Aurora farm grows ylang-ylang trees and makes essential oils from their flowers

EA Real Agrofarm was established not only to provide a living for the founding family, but also to boost and promote the local essential oil industry as well as the Philippine native trees.

By Vina Medenilla

Ylang-ylang (Cananga odorata), also referred to as the cananga tree, is a tropical tree native to the Philippines. It bears star-shaped, yellow blooms used to make essential oils and other products.

A farm that grows this tree is EA Real Agrofarm, a 3.3-hectare natural farm in Real, San Luis, Aurora. 

Arwin Soriano, 40, an entrepreneur and the proprietor of EA Real Agrofarm, took a liking to the distillation of flowers since the process is similar to his experience and background in manufacturing.

EA Real Agrofarm is a contraction of his son’s initials, Ethan Andres, and the name of the barangay in which the farm is located. 

After learning about the declining supply of ylang-ylang in the Philippines, Soriano made it his goal to boost the demand for it by mainly growing ylang-ylang trees and processing them into essential oils.

Ylang-ylang, the main crop of EA Real Agrofarm, is grown with other plants like citronella, peppermint, rosemary, and roses.

Soriano started populating the land with ylang-ylang trees in 2017. As of November 2021, 1,500 ylang-ylang trees have been strategically planted around the farm, alongside endemic hardwood trees such as dao (Dracontomelon dao), almaciga (Agathis philippinensis), lauan (Shorea negrosensis), and yakal (Shorea astylosa).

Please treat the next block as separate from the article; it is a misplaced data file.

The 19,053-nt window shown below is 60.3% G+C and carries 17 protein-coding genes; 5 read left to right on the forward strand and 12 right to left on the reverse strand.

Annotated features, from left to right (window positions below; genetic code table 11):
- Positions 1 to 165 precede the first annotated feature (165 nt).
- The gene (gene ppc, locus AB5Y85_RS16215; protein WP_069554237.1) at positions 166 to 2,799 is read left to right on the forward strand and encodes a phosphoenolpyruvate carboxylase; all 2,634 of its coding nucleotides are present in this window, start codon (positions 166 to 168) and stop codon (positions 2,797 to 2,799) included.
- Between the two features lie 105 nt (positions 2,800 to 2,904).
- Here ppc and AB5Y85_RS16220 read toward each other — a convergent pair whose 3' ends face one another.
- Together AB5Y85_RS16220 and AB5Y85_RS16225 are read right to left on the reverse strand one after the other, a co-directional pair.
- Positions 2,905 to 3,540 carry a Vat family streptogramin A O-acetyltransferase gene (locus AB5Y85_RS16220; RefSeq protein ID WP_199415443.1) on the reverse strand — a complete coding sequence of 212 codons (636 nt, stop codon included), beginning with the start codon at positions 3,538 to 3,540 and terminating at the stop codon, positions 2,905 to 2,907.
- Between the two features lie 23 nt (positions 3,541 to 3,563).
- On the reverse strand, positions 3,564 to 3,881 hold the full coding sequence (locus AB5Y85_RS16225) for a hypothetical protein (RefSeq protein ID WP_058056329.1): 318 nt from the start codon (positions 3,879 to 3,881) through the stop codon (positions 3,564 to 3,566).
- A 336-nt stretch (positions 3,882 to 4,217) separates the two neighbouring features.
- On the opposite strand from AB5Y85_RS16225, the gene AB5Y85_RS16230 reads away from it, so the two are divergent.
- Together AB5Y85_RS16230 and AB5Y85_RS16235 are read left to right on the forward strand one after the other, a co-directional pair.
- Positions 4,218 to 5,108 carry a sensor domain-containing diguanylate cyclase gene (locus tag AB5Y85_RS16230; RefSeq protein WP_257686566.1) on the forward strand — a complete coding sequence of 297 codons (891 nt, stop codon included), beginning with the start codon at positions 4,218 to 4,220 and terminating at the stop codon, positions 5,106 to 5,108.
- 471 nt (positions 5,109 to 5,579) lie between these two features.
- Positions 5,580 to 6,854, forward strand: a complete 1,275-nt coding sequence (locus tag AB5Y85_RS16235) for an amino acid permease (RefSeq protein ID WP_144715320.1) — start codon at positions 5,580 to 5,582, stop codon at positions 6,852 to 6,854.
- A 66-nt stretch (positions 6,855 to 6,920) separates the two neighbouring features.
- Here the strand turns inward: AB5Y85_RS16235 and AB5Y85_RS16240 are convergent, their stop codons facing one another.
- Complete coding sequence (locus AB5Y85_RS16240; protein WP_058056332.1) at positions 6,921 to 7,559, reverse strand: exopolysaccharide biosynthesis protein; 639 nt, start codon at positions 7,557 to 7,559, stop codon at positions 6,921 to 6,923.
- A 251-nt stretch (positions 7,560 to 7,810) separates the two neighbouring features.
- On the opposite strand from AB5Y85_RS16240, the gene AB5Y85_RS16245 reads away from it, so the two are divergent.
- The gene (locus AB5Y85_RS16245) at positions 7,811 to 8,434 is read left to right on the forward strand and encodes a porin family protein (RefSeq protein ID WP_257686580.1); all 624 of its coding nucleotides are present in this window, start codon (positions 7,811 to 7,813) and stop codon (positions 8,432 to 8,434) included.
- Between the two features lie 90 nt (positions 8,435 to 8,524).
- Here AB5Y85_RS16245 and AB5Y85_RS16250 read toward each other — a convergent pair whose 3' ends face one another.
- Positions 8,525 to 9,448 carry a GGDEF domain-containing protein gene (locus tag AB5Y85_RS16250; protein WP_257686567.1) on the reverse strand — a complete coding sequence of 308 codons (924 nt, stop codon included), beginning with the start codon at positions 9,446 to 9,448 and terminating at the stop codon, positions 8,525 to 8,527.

The trees are intercropped with plants like citronella, peppermint, rosemary, and roses. 

Converting barren land into burgeoning ylang-ylang farm

The land was unkempt and barren when Soriano’s family acquired the property in 2017. They had to cut down tall cogon grass and prepare the land to be suitable for planting. They then mapped out the position of ylang-ylang trees, hardwood trees, other plants, and rest areas for their workers.

Although the property entailed a full revamp and rehabilitation, Soriano saw its potential for agricultural use since it is in close proximity to a water source, plus it has a spectacular view of the Sierra Madre Mountain ranges. 

Diversifying the land 

“We waited until the ylang-ylang trees were strong enough before we planted other flowers and trees. This is to make sure the ylang-ylang trees receive [the] undivided attention much needed for their start in life,” said Soriano. 


According to Soriano, an ylang-ylang farmer, it takes three years to cultivate ylang-ylang from seed to flower and five years to reach full bloom.

When their family started harvesting ylang-ylang flowers, Soriano also began the research and development of the distillation system needed to turn them into essential oil.

 Soriano built the farm’s distillation tank himself, following the design principles he acquired from his previous work experience. 

EA Real Agrofarm promotes Philippine native trees and supports the local essential oil industry. They grow and process their own ylang-ylang, citronella (Cymbopogon nardus), peppermint (Mentha × piperita), vetiver (Chrysopogon zizanioides, as well as other essential oils.